In another embodiment, FIG. 1E, roll tube 176B may be constructed specifically for the curtain and associated horizontal elements. Instead of employing a circular cylinder, other arrangements may be used to provide for improved communication between the roll tube 176B and the horizontal elements. In this example, a hexagonal roll tube 176B can be employed with a six horizontal element curtain. In other embodiments the number of sides may vary according to the number of horizontal elements. For example, octagonal roll tube can be employed for a curtain with 8 horizontal elements. Although one should appreciate that in some embodiments, it is not necessary to count the end horizontal element as it may not be wound on the tube. Further, in some embodiments, the end horizontal element can feature rounded edges and may also include additional structural elements (as shown by example in FIGS. 2A-E).

Referring to FIG. 2A, shown is one embodiment of an end horizontal element 202 attached to the base of a curtain 204, forming a curtain assembly 200. Shown by example in sided view at 210, the end horizontal element 202 can be constructed of an interior member 212 and an exterior member 214 which are fixed to curtain 204 using an adhesive, for example, adhesive tape at 216. Returning to the front view, 200, the end horizontal element can include additional attachment mechanisms to attach the interior member 212 to the exterior member 214 and the curtain 204. As shown, rivets can be employed at 206 to attach the members 212-214 to the curtain 204. According to some embodiments, an end horizontal element can include additional features. For example, the end horizontal element can include rounded edges at 208 to improve operation of the curtain assembly 200. Rounded edges 208 can facilitate the operation of the curtain assembly by preventing the end horizontal element from catching or damaging surfaces adjacent to an installed position. For example, the curtain assembly can be installed in a window box of a conventional window (not shown). Rounded edges 208 can assist in preventing the horizontal element 202 from catching or damaging the surfaces of the window box. Shown at 220 is a perspective view of a curtain assembly including a curtain 222 and an end horizontal element 224. Shown in FIG. 2D is a curtain assembly 230, including a curtain 232 and an end horizontal element 234 attached to a roller. Shown in FIG. 2E, is an example curtain assembly 250, including a curtain 252 and a horizontal element 254 employing an additional row of attachment mechanisms. Shown at 256 are rivets employed to attach an interior member 258 of the end horizontal element 254 to an exterior member (not shown). End horizontal elements can be constructed of varying thickness and height depending on a particular installation. Additional attachments may be required depending on the size of the dimensions of the horizontal elements, for example, as shown in FIG. 2E.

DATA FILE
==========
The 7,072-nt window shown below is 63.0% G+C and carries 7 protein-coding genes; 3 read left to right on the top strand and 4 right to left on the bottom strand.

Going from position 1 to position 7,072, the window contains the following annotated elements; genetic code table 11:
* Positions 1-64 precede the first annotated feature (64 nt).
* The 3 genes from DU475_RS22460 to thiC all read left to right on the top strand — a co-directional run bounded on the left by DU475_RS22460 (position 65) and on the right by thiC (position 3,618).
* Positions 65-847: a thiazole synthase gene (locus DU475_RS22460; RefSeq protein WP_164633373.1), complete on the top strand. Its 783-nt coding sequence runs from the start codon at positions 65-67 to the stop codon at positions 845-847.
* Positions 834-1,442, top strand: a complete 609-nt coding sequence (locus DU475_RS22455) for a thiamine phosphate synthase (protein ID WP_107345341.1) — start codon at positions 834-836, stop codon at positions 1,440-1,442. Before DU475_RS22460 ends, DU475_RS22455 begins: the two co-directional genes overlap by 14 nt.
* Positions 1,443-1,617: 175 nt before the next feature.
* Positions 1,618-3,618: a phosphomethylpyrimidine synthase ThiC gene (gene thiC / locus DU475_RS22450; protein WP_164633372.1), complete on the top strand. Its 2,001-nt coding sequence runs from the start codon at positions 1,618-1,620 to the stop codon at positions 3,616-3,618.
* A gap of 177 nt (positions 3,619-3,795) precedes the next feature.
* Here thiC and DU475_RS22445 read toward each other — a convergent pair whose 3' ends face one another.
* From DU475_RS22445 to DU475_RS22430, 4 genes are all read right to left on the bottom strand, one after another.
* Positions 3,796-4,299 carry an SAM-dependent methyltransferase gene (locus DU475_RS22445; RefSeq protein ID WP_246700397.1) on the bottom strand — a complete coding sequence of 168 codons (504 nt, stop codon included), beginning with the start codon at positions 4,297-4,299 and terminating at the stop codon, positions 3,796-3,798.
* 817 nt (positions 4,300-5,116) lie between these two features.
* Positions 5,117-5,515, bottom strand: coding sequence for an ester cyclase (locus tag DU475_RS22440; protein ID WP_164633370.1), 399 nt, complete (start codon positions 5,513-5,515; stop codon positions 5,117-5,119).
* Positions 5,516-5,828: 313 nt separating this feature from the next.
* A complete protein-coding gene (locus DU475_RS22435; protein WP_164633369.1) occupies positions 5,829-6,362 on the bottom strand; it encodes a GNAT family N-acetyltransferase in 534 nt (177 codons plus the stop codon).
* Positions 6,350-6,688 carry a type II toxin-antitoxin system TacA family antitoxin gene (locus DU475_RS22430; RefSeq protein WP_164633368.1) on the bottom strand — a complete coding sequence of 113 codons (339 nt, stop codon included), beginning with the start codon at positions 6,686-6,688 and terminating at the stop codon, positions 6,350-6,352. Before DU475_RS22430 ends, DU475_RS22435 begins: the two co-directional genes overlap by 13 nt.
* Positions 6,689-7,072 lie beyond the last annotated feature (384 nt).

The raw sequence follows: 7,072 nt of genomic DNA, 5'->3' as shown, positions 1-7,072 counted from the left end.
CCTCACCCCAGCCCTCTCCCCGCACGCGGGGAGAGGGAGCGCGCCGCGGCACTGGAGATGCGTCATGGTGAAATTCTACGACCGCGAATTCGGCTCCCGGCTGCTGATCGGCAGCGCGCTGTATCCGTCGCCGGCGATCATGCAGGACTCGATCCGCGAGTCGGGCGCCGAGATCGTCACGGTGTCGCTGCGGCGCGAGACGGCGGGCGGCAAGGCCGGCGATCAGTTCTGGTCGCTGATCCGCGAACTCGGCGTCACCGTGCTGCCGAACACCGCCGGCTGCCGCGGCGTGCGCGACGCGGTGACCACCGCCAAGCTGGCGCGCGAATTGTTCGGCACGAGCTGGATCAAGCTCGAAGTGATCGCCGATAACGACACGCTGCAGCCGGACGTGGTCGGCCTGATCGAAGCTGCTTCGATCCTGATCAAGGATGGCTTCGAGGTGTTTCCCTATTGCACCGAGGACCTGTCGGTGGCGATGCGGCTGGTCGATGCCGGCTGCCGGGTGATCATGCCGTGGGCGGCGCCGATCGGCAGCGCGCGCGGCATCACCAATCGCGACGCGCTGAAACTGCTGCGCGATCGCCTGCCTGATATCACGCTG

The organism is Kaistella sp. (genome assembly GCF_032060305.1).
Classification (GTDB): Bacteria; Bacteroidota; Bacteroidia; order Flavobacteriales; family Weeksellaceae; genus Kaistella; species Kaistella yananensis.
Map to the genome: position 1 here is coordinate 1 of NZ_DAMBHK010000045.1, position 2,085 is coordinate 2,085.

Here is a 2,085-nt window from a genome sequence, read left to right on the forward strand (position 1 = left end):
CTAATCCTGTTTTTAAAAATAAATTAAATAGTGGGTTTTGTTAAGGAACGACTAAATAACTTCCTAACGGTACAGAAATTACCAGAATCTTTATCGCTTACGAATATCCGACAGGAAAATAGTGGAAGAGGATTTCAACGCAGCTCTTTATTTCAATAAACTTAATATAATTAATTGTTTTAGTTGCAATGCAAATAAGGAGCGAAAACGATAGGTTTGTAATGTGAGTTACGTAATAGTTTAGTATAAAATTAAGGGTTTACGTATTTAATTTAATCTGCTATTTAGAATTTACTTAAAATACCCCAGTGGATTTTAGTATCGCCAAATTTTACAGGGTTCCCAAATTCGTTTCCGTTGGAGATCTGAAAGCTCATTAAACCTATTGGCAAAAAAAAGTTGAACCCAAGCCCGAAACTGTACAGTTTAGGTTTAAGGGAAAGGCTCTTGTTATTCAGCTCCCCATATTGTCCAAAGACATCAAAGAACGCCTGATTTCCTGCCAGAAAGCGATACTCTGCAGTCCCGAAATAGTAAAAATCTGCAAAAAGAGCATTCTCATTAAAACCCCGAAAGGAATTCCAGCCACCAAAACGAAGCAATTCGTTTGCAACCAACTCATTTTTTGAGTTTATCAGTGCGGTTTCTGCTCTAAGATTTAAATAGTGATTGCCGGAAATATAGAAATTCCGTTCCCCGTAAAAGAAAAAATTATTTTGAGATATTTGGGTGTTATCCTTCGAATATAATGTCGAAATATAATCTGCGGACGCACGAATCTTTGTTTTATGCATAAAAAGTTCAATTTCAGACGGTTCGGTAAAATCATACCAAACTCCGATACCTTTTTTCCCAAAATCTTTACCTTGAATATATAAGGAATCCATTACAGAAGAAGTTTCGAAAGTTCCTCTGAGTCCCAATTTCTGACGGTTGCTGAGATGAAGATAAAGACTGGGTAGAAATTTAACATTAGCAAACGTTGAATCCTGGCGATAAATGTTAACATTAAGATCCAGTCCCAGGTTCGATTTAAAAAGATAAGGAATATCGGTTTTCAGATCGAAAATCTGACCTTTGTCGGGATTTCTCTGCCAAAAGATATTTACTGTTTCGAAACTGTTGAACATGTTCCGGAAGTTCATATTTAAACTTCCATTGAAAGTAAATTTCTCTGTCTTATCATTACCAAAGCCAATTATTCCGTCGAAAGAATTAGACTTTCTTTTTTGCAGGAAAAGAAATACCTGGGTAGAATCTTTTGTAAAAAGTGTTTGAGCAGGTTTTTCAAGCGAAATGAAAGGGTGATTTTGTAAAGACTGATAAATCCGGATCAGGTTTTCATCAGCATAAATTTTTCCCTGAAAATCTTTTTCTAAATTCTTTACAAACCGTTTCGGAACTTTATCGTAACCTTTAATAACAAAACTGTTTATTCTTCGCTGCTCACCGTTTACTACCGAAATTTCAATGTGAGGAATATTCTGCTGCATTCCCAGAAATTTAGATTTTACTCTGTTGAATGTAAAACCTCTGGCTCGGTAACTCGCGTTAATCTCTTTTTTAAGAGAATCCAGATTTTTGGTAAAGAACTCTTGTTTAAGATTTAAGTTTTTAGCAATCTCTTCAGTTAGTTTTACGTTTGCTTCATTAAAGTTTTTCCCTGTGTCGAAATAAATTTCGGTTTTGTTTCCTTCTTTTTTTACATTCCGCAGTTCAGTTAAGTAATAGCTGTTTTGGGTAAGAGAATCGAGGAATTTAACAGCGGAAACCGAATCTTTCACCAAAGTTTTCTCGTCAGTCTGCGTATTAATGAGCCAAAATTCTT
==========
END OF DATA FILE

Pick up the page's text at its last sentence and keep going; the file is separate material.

With reference to FIGS. 3A-C, shown is another embodiment of an end horizontal element 300 from a front view, FIG. 3A, a perspective view, FIG. 3C, and a side view FIG. 3B. According to one embodiment, the end horizontal element 300 can include additional structural elements. The additional structure elements (e.g. 304, FIG. 3C showing a perspective view of 300), form a receiving channel (e.g. 306) for receiving plates (303C, FIG. 3B showing a side view of horizontal element 300). Plates (e.g. 303C) can be constructed of different materials permitting signage to be attached to various embodiments of a curtain assembly. In a commercial installation, this may permit custom naming and even advertising. In one embodiment, the receiving member (e.g. 304) and receiving channel (306) permits introduction and replacement of custom designed plates. This permits the overall appearance of the window shade to change at the will of the owner/operator. In another example, the receiving member (e.g. 310—FIG. 3D) defines an exterior channel and plate 312 is received by and hides structure 310 of the end horizontal element from view. Plate 312 and/or 303C may be custom designed, colored, and include any ornamentation desired. Referring to FIG. 3B, shown are structures that can be used in an end horizontal element 300. An interior member 352 can be attached to a curtain 320. An exterior member 354 can be attached to an opposite side of the curtain 320. In some examples, an adhesive can be used to bond the members 352-354 to the curtain 320. For example, adhesive tape may be applied at 356 to bond the members and curtain. Additional attachment mechanisms can be employed. In one example, rivets may be employed at 358 to attach members 352-354 to the curtain 320 and to each other.